Hawassa, Bahir Dar and Bishoftu have been selected by the Ethiopian Convention Bureau as upcoming secondary business tourism destinations. The three cities are designated to serve as Meeting Incentives Conferencing and Exhibition (MICE) tourism centers as part of the Bureau’s strategy to increase convention centers and drive economic growth. Currently, Addis Ababa is the only center for international events.
The Convention Bureau, established in February 2021 under the Ministry of Tourism, has selected these cities based on its MICE strategy, taking into consideration accessibility, accommodation, facility, peace and security as well as current business tourism trends.
“Ethiopia’s tourism sector is mostly based on leisure tourism,” Wondmagegn Girma, Representative Director of Ethiopian Convention Bureau, told Addis Zeybe. “Before the establishment of the Bureau, the business tourism sector was mismanaged. It was following informal management within the federal, regional and city administration structures.”
The Convention Bureau has plans to construct 5 convention centers in the coming 10 years to attract 10 MICE events per year, As most of the infrastructure in the country is currently conference-centered, product and service diversification is part of the Bureau’s plan.
“Considering that Ethiopia is headquarters of the African Union and the UNECA, the business tourism sector is untapped,” said Wondmagegn. “The studies we have undertaken for the establishment of the national convention bureau also reflect this national capacity to attract MICE tourism.”
Bahir Dar, the capital city of Amhara Regional State hosts multiple local and continental conferences like the Tana High-Level Forum on Security in Africa, an annual meeting centered on African-led solutions for security issues on the continent.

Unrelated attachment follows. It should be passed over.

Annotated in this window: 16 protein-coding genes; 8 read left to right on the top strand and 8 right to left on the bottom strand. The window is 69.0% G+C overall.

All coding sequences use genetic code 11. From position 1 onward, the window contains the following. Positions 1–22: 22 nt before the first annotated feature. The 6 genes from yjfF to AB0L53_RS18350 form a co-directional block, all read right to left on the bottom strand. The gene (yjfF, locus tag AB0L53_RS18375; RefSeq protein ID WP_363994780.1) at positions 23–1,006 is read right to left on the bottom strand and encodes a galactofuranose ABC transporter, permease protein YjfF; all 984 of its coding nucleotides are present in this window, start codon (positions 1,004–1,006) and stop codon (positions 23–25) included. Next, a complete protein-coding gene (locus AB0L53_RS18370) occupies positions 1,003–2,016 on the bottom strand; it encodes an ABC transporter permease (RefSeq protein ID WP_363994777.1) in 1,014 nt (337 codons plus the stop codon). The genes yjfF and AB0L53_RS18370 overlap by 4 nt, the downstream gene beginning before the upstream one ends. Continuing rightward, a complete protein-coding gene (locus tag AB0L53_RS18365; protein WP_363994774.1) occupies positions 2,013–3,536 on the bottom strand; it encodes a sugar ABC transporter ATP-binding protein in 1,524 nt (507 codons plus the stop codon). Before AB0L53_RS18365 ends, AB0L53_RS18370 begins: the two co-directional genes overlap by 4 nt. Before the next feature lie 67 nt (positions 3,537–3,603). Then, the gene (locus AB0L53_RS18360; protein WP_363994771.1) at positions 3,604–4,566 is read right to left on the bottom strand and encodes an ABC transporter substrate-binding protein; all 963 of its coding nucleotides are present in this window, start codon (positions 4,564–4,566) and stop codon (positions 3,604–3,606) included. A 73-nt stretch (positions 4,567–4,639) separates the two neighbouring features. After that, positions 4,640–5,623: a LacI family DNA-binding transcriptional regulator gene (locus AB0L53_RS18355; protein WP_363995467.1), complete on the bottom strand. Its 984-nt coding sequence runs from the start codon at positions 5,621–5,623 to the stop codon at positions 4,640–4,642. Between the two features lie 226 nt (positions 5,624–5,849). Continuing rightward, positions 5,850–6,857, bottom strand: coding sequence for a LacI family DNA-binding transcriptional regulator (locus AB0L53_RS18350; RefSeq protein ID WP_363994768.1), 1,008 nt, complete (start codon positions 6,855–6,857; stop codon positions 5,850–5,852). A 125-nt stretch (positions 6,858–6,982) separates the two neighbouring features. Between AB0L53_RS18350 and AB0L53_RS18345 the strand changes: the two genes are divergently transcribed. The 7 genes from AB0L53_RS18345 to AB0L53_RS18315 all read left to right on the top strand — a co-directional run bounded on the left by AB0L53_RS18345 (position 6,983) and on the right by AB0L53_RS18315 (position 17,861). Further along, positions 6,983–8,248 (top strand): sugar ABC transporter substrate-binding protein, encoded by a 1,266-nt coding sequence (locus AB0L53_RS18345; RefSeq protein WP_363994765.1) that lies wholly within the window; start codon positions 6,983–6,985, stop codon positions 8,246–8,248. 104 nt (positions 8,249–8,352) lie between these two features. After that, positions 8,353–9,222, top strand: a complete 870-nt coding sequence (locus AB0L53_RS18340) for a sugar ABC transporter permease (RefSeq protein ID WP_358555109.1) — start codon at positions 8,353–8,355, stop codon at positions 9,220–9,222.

More than 54.6 million Birr income was gained from conferences held in Bahir Dar in the budget year 2019/20, according to the Amhara Region Tourism Bureau. The city, with over 10 stars labeled hotels, is considered a conducive destination for MICE tourism.
Investments made in Bahir Dar include the Nile International Conference Centre, inaugurated in 2014, at a cost of more than half a billion Birr.
“There were around 66 thousand people attending conferences in Bahir Dar,” said Sileshi Fekad, tourism marketing expert at Amhara Region Tourism Bureau. “This is despite the impact of the Covid-19 pandemic on the tourism sector.”
Delegates in Africa spend an average of $359 daily, spending approximately 3.5 days at their destinations according to the International Congress and Conference Association.
“MICE tourists tend to spend about 6 fold more than leisure tourists. The country needs a well-planned strategy as MICE tourists travel for specific purposes,” added Sileshi.
The Ethiopian Convention Bureau, currently established only under the federal government structure, plans to reach regional and city administration structures, raising the continental competence to attract event-based tourism.
To promote and raise the sector’s benefit, the Bureau will review and assess the event and financial requirements, suggest suitable venues and service providers, and support in convention planning including touring, facilitating visitors information desk at events and post-event servicing like evaluations.
“Beneficiary sectors, including the hospitality industry, were focused on local customers, but should now plan to raise their service for international MICE tourism customers,” added representative director Wondmagegn.
The business tourism sector is expected to support the community and providers in the hospitality sector.